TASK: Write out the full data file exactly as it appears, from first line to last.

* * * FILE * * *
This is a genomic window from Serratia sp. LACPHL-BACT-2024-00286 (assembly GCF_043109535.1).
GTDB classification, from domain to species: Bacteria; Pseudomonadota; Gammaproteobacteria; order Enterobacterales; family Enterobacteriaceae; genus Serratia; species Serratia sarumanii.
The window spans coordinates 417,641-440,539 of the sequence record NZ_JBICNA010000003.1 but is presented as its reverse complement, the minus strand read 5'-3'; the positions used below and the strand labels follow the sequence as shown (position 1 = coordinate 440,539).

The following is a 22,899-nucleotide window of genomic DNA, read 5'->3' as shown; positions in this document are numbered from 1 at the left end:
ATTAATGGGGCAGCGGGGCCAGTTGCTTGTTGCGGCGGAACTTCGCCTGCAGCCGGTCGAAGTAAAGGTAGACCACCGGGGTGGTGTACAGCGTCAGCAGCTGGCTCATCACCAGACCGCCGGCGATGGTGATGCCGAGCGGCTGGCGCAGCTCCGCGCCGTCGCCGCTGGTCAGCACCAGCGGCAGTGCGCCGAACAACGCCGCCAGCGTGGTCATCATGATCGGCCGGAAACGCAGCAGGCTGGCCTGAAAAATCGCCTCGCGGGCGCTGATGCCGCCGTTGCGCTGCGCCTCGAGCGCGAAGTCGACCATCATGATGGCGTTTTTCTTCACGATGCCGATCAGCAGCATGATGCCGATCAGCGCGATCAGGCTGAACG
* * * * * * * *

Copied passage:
This is a genomic window from Serratia sp. LACPHL-BACT-2024-00286 (assembly GCF_043109535.1).
GTDB classification, from domain to species: Bacteria; Pseudomonadota; Gammaproteobacteria; order Enterobacterales; family Enterobacteriaceae; genus Serratia; species Serratia sarumanii.
The window spans coordinates 417,641-440,539 of the sequence record NZ_JBICNA010000003.1 but is presented as its reverse complement, the minus strand read 5'-3'; the positions used below and the strand labels follow the sequence as shown (position 1 = coordinate 440,539).

The following is a 22,899-nucleotide window of genomic DNA, read 5'->3' as shown; positions in this document are numbered from 1 at the left end:
ATTAATGGGGCAGCGGGGCCAGTTGCTTGTTGCGGCGGAACTTCGCCTGCAGCCGGTCGAAGTAAAGGTAGACCACCGGGGTGGTGTACAGCGTCAGCAGCTGGCTCATCACCAGACCGCCGGCGATGGTGATGCCGAGCGGCTGGCGCAGCTCCGCGCCGTCGCCGCTGGTCAGCACCAGCGGCAGTGCGCCGAACAACGCCGCCAGCGTGGTCATCATGATCGGCCGGAAACGCAGCAGGCTGGCCTGAAAAATCGCCTCGCGGGCGCTGATGCCGCCGTTGCGCTGCGCCTCGAGCGCGAAGTCGACCATCATGATGGCGTTTTTCTTCACGATGCCGATCAGCAGCATGATGCCGATCAGCGCGATCAGGCTGAACG